as broad-minded, rigorous and fair as Roger Williams
liberty of conscience–the term she prefers to religion–as Locke and all the founders who followed. “We should not focus only on the eighteenth-century arguments of the framers,” she writes, “ignoring this prior, and distinctly American, tradition, quintessentially embodied in Williams’ The Bloudy Tenent of Persecution,” a 1644 text that was remarkable for the empathy it extended to persecutors and persecuted alike and its call for government to refrain from enforcing orthodoxy. Recognition of good-faith differences of conviction, he believed, revealed a surer path to civil peace and liberty of conscience. The two values, so often seen as pitted against each other, were in Williams’s account intertwined.
Williams, Nussbaum argues, is not only undervalued but also misunderstood, remembered, if at all, for “one (uncharacteristic) phrase he used once in a letter, the ‘wall of separation’ between religion and state.” He’s hardly remembered for even that; the phrase is most commonly attributed to Jefferson, who deployed it a century and a half later in his famous 1802 letter to the Danbury Baptists, a text that is such a scourge of Christian nationalism that a group of fundamentalist pastors from around the country recently sought to exorcise the spirit of Jefferson from the church’s foundation stones. It was Williams, as devout as Jefferson was skeptical but just as heretical according to the standards of his time, who coined the phrase along with another still in use, and far more important to understanding his thought: “soule rape.”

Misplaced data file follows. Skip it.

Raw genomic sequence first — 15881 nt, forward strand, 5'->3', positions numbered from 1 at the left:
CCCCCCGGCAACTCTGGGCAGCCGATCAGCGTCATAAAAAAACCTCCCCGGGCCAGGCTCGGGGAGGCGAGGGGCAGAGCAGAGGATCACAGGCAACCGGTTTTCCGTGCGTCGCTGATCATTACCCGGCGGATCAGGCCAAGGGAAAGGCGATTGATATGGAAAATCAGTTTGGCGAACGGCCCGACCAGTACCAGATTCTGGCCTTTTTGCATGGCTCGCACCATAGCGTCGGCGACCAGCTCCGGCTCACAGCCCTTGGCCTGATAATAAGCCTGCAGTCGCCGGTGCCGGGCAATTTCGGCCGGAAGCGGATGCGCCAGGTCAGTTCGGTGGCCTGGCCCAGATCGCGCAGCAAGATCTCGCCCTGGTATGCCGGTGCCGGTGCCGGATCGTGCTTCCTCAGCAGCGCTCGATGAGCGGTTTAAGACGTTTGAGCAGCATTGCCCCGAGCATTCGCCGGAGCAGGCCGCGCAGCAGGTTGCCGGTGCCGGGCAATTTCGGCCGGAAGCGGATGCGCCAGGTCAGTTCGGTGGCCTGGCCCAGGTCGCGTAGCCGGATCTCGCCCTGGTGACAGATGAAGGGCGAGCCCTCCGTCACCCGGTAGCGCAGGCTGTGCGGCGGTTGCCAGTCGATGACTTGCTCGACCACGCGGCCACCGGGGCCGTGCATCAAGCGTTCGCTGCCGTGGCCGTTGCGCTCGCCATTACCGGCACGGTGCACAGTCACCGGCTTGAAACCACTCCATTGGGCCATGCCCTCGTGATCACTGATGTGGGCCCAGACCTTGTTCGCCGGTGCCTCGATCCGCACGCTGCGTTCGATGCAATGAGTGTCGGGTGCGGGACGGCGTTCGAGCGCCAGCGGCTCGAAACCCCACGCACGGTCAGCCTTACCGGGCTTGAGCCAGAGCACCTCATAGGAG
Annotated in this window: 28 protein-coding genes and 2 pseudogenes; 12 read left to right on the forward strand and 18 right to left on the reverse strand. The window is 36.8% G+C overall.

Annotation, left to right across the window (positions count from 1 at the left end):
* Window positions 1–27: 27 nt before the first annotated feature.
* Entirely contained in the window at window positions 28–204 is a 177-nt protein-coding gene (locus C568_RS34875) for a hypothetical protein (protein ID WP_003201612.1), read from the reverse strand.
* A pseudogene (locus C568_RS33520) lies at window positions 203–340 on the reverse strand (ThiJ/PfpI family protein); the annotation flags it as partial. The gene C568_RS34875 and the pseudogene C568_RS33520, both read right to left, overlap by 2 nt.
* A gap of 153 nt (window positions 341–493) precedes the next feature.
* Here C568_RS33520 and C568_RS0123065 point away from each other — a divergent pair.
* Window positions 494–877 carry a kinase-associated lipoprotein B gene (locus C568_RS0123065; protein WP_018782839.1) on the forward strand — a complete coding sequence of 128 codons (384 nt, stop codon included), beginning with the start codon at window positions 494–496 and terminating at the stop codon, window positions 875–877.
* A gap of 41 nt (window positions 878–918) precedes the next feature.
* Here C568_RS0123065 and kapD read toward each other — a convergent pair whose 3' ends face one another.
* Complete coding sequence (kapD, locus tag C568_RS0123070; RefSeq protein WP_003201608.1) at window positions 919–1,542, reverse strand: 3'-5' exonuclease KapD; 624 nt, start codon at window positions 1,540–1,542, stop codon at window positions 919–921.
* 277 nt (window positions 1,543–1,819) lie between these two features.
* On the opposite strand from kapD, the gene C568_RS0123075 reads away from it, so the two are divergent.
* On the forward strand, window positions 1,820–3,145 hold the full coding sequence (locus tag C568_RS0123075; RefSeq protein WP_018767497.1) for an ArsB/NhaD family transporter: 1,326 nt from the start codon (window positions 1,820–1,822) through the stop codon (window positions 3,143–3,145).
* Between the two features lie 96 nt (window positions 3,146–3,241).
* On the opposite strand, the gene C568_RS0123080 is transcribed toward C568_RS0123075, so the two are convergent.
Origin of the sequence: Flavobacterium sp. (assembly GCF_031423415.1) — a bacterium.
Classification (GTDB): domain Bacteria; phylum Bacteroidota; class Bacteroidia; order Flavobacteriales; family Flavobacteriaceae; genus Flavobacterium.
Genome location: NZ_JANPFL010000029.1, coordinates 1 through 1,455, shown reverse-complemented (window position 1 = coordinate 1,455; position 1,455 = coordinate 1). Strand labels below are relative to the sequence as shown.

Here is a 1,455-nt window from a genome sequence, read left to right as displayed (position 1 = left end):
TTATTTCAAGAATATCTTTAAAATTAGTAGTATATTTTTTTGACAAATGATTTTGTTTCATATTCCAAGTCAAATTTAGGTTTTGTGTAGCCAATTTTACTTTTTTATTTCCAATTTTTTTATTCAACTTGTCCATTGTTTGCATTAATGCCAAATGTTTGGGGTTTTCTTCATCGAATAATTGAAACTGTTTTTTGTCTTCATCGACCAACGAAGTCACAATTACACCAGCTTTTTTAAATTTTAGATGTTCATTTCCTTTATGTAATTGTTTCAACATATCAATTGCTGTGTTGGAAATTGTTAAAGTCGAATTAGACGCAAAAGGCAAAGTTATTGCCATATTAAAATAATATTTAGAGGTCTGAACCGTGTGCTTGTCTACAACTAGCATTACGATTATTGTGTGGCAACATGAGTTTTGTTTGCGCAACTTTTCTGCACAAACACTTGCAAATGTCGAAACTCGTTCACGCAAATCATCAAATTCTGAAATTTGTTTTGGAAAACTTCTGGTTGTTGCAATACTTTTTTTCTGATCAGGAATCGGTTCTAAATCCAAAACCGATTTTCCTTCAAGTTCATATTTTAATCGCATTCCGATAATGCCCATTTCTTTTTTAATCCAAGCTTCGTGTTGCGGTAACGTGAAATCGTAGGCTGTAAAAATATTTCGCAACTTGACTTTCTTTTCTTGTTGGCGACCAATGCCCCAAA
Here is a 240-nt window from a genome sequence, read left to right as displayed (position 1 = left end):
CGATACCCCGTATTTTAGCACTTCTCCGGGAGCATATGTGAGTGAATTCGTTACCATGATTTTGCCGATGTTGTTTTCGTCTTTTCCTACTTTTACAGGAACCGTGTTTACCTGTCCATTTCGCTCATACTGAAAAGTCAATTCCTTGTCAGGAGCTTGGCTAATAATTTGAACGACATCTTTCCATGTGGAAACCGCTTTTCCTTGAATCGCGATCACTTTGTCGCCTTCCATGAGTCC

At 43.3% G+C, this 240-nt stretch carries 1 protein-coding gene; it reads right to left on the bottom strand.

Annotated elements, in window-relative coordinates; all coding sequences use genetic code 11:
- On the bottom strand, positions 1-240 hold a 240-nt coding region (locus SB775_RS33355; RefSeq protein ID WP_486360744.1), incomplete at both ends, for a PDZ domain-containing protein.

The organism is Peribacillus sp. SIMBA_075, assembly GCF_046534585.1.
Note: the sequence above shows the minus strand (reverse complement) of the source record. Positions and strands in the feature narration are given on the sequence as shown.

By this, Williams meant the imposition of beliefs or practices on another’s conscience, another’s ability to seek truth. Seeking truth, he believed, mattered as much–more, for the purposes of governance–than finding it.
Holy warriors in the US Armed Forces Separation of church and state being dissolved within the military, May 18, 2008
Active-duty military personnel are prohibited from taking part in partisan politics.
“The U.S. military must remain apolitical at all times,” wrote Admiral Mike Mullen, chairman of the Joint Chiefs of Staff. “It is and must always be a neutral instrument of the state, no matter which party holds sway.”
Mullen’s essay appears in the coming issue of Joint Force Quarterly. Veteran officers said they could not remember when a similar “all-hands” letter had been issued to remind military personnel to remain outside, if not above, contentious political debate.eteran officers said they could not remember when a similar “all-hands” letter had been issued to remind military personnel to remain outside, if not above, contentious political debate.
“As the nation prepares to elect a new president,” Mullen wrote, “we would all do well to remember the promises we made: to obey civilian authority, to support and defend the Constitution and to do our duty at all times.”
“Keeping our politics private is a good first step,” he added. “The only things we should be wearing on our sleeves are our military insignia.” [story at IHT]
The Chairman of the Joint Chiefs of Staff noted that “part of the deal we made when we joined up was to willingly subordinate our individual interests to the greater good of protecting vital national interests.”